B2B International
B2B International

December 3, 2007

Are Brands Like Caricatures?

Recent research has suggested that police may be better served by issuing comic-like caricatures of wanted suspects, rather than traditional photo-fits. A team at the University of Central Lancashire found that over-emphasising certain facial characteristics doubled the rate of correct identification.

Seth Godin speculates that the world’s most recognisable brands, like faces, may be similarly interpreted in terms of their most salient features. He writes:

The best brands are caricatures of their true selves. Yes, they must have exceptional ‘features’… but then, over time, those features become a caricature. During the formative days of Fedex, the caricature was that their drivers would even rent a helicopter to get just one package delivered on time. It’s easy to turn Starbucks’ variety and focus on your needs into a caricature as well, "half-caf, extra hot, short macchiato, extra foam, with soy, in a ceramic mug…."

This “caricatureâ€? analysis of brands may, however, just be a sub-part of a much larger influence on the value of a brand – that is, people’s general perceptions of them. Moreover, just as caricatures are abstractions of reality, so too are perceptions of brands – they’re necessarily intangible. With that in mind, here are some of Paul Hague’s thoughts on the value of brands:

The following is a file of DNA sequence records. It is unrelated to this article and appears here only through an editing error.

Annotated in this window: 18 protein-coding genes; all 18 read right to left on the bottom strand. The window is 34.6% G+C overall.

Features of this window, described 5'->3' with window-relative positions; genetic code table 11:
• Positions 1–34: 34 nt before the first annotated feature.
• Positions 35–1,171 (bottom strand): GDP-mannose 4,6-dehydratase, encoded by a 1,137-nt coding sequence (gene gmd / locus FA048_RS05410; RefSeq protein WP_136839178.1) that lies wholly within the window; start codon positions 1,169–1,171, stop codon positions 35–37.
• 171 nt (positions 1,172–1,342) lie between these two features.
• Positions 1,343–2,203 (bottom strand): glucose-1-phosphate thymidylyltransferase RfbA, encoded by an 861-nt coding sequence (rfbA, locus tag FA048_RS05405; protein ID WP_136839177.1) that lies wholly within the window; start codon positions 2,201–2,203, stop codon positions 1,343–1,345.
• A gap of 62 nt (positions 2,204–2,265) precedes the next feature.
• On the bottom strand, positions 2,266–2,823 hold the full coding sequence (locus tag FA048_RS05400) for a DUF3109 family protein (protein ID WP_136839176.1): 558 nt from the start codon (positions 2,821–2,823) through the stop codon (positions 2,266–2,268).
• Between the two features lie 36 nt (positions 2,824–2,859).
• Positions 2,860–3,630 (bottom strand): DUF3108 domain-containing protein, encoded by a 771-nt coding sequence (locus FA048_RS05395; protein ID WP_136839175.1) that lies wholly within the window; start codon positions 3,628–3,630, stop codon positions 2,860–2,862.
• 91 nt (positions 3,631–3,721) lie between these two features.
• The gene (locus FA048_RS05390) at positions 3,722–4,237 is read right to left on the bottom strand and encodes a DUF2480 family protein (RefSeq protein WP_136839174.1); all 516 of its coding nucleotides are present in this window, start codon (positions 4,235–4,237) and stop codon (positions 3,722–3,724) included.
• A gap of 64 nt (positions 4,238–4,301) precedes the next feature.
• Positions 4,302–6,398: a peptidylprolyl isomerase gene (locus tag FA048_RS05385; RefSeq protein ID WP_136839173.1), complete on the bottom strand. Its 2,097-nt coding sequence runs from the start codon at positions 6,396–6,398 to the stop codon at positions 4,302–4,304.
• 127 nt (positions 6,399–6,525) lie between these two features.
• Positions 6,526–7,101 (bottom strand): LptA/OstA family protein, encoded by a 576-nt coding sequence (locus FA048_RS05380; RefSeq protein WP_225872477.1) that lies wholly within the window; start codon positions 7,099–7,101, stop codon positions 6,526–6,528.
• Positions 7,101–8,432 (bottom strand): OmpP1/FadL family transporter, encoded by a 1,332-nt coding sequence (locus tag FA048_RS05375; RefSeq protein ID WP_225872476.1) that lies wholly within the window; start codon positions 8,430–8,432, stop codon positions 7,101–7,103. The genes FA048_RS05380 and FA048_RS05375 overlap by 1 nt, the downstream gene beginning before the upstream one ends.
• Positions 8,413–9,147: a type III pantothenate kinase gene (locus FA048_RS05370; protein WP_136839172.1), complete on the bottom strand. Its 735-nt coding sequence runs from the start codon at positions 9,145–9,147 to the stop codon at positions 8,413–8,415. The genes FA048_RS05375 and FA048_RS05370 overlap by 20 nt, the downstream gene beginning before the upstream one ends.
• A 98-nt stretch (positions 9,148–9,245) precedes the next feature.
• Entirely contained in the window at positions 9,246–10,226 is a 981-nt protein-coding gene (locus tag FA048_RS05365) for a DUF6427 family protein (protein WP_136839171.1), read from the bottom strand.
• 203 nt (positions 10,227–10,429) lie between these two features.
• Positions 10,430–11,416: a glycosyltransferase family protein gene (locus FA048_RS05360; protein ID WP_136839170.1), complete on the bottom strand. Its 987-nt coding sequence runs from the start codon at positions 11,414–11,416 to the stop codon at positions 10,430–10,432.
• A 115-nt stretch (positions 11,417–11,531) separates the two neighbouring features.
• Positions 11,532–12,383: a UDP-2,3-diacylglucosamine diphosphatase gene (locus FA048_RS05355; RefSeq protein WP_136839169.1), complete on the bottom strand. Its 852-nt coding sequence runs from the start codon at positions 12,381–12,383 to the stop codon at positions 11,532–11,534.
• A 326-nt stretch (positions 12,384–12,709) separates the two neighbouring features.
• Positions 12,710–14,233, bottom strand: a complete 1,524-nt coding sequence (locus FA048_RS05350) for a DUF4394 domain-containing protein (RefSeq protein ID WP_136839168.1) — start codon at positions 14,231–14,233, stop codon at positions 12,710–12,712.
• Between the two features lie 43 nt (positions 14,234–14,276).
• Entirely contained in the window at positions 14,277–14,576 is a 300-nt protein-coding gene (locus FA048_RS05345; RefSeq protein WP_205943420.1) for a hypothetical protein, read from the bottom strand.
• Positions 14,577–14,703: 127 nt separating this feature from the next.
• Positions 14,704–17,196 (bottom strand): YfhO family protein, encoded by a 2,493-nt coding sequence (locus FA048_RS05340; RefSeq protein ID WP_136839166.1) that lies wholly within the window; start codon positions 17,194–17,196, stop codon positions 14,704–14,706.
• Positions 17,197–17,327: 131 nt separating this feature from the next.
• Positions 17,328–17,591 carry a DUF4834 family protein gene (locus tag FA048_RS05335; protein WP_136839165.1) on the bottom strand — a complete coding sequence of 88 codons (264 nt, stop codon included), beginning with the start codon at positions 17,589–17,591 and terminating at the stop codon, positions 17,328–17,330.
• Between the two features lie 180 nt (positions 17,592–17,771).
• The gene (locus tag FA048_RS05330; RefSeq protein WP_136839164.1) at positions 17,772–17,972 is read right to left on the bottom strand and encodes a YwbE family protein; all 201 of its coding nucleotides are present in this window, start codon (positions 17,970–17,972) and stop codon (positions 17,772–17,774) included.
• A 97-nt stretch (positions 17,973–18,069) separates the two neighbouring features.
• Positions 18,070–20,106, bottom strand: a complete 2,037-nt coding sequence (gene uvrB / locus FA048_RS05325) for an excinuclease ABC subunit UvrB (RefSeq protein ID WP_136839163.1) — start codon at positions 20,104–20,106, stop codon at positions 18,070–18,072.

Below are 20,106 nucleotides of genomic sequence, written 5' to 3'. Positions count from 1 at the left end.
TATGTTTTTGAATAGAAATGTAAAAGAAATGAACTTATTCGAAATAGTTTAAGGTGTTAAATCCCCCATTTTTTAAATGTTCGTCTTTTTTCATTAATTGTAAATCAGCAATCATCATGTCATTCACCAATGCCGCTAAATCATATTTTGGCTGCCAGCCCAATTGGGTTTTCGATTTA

Brands are vulnerable in being dependent on such intangibles as people’s perceptions of them. Building these perceptions can take many years as reputations are earned by repeated proof that a brand justifies its position. The perceptions can, however, be destroyed overnight. Perrier’s reputation took an embarrassing blow in 1990 when a North Carolina study reported having found benzene in the water. Source Perrier shifted from explanation to explanation on the issue, finally stating that it was an isolated incident of a worker having made a mistake in the filtering procedure and that the spring itself was completely unpolluted. The incident was the cause of the recall of 160 million bottles of Perrier. Imagine that you were in the process of buying Perrier at the time; it would surely have caused you to want to knock a few pounds off its price.

The above is taken from one of our white papers: Brands – How Much Are They Worth? This is just one of the many useful materials that can be found in our resources library.